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Re: [virt-tools-list] virt-v2v question involving esx

On Fri, Mar 18, 2011 at 08:40:31AM -0400, Kenneth Armstrong wrote:
> On Fri, Mar 18, 2011 at 8:06 AM, Dennis Jacobfeuerborn
> <dennisml conversis de> wrote:
> > On 03/18/2011 11:34 AM, Matthew Booth wrote:
> >>
> >> On 17/03/11 19:27, Richard W.M. Jones wrote:
> >>>
> >>> [Adding Matt]
> >>>
> >>> On Wed, Mar 16, 2011 at 02:59:40PM -0400, Kenneth Armstrong wrote:
> >>>>
> >>>> I have a vm on an esx server that I want to convert using virt-v2v. I
> >>>> know that it can connect to the esx server and copy the vmdk files
> >>>> down to do its conversion, but can I just use wget or something like
> >>>> that to copy the vmdk files down first, then use virt-v2v to convert
> >>>> the vm?
> >>>>
> >>>> The reason that I ask is that it would be better for me to do it this
> >>>> way, so that after I copy the vm files down, I can start the vm back
> >>>> up and let it be used while virt-v2v does the conversion on the copied
> >>>> image files. I like virt-v2v, but it takes a long time to do it's job
> >>>> with the copying.
> >>
> >> Are you saying that wget is substantially faster than virt-v2v's copying?
> >> I
> >> ask because virt-v2v uses the same http interface to retrieve the image.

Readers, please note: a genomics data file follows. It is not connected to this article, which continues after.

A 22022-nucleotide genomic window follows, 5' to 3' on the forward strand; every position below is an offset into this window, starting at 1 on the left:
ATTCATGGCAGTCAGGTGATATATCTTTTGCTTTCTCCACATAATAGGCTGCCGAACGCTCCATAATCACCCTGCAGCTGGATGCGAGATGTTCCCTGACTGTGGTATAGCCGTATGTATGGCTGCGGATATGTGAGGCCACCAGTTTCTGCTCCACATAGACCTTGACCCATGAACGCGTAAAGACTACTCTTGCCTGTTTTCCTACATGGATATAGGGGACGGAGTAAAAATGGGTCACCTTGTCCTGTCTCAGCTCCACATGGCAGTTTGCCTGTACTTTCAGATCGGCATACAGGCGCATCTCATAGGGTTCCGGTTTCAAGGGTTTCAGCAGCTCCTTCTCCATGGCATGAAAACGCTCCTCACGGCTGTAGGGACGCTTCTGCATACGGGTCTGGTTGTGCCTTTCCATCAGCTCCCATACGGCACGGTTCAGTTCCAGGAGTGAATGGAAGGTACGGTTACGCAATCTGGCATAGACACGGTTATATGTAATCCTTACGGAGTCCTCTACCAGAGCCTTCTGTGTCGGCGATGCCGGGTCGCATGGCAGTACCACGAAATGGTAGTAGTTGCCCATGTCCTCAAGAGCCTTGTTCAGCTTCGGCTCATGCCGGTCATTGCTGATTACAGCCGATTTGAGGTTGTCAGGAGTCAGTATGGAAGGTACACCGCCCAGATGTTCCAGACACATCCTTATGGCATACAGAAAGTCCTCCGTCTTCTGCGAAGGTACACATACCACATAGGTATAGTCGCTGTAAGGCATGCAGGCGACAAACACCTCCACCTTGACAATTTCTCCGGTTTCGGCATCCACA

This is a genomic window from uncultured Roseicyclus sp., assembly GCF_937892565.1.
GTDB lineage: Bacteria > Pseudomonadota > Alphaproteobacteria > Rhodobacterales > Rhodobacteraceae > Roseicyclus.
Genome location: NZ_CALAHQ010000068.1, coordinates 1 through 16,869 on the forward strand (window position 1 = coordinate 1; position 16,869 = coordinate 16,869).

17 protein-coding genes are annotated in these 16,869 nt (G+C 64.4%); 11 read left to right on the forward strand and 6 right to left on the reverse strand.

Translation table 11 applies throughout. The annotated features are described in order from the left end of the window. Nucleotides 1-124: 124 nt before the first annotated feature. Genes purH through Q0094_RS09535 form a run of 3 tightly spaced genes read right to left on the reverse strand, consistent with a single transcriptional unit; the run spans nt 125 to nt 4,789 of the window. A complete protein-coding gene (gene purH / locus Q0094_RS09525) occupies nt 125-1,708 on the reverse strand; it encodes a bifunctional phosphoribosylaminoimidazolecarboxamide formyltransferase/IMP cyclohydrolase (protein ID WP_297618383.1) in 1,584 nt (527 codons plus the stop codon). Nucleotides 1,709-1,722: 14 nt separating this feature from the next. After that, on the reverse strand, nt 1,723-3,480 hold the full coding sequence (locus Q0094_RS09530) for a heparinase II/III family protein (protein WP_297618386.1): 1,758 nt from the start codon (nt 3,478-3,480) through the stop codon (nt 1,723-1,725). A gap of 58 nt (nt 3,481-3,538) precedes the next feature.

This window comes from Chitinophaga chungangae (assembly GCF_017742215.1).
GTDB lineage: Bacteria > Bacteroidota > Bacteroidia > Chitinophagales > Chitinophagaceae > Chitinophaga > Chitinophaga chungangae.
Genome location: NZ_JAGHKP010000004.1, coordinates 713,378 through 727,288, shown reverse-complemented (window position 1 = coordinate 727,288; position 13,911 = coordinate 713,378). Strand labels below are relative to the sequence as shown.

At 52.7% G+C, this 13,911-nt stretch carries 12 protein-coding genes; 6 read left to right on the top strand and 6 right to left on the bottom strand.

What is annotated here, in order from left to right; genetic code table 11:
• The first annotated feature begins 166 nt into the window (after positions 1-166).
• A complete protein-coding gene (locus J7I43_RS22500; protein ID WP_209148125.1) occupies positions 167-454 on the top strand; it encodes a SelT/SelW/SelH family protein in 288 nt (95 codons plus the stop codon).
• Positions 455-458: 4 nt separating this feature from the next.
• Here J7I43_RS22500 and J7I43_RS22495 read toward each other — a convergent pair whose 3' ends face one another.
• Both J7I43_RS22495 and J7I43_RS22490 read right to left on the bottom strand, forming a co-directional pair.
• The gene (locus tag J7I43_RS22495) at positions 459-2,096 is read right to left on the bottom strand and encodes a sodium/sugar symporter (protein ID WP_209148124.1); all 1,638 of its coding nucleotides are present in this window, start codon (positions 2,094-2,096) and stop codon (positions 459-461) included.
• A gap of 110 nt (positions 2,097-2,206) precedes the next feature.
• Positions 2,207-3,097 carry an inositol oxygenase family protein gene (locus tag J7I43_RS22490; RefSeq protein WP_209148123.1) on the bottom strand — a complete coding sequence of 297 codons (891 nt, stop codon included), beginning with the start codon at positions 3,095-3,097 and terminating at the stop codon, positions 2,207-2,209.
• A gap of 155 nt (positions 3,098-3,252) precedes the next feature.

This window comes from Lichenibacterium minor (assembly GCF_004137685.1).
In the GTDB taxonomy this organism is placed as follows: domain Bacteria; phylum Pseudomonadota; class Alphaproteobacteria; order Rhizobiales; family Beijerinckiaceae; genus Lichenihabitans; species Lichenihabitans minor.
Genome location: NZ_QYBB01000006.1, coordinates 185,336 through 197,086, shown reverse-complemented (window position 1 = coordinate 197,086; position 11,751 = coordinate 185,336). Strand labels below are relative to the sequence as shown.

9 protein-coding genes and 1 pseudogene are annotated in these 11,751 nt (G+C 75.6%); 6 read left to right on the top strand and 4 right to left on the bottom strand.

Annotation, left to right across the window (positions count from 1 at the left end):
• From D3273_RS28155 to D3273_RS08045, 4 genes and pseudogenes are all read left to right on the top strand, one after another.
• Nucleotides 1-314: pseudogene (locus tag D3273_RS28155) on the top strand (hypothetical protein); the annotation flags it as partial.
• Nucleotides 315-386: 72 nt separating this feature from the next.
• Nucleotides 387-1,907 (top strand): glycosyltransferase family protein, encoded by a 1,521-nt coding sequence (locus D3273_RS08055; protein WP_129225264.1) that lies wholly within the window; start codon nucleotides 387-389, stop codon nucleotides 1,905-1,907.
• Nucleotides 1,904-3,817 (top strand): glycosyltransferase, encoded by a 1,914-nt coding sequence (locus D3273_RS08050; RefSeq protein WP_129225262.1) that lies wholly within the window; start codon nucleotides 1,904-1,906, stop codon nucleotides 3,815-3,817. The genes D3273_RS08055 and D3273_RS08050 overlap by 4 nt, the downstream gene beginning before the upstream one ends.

> >> It
> >> actually streams and writes directly to the target destination, so unless
> >> the target destination is slow, I wouldn't expect this to save you a
> >> significant amount of time. The actual conversion process usually takes
> >> about a minute, so the copying time dominates almost completely.
> >>
> >> It is possible to do what you're asking, but it's a hassle. You'd need to
> >> obtain the storage files, create a local libvirt XML file which points to
> >> the local copies, then run virt-v2v using the libvirtxml input method.
> >
> > If the vmdk file is sparse then you might end up copying a lot less data
> > compared to a virt-v2v copy and since as you point out the copying is the
> > thing that dominates the migration time that can potentially be a big win.
> > It would be nice if virt-v2v had an option to not copy the block device but
> > instead the contents of a filesystem but that would probably make things
> > much more complicated since you'd have to support all kinds of filesystems,
> > LVM, potentially also copy UUID's etc., etc.
> Dennis is spot on.
> If I copy down the file straight from the ESX server's web interface,
> it's quite quick.  However, when I try it through virt-v2v, the
> process takes hours downloading/converting the same file.
> The vmdk file in question is a sparse disk.  So I assume that virt-v2v
> is expanding the disk out during the whole process?
> -Kenny

You need to copy Matt in on these emails about virt-[pv]2v because
otherwise he won't see them.  In any case it's my understanding that
the latest version of virt-v2v handles sparse images properly.


Richard Jones, Virtualization Group, Red Hat http://people.redhat.com/~rjones
virt-top is 'top' for virtual machines.  Tiny program with many
powerful monitoring features, net stats, disk stats, logging, etc.

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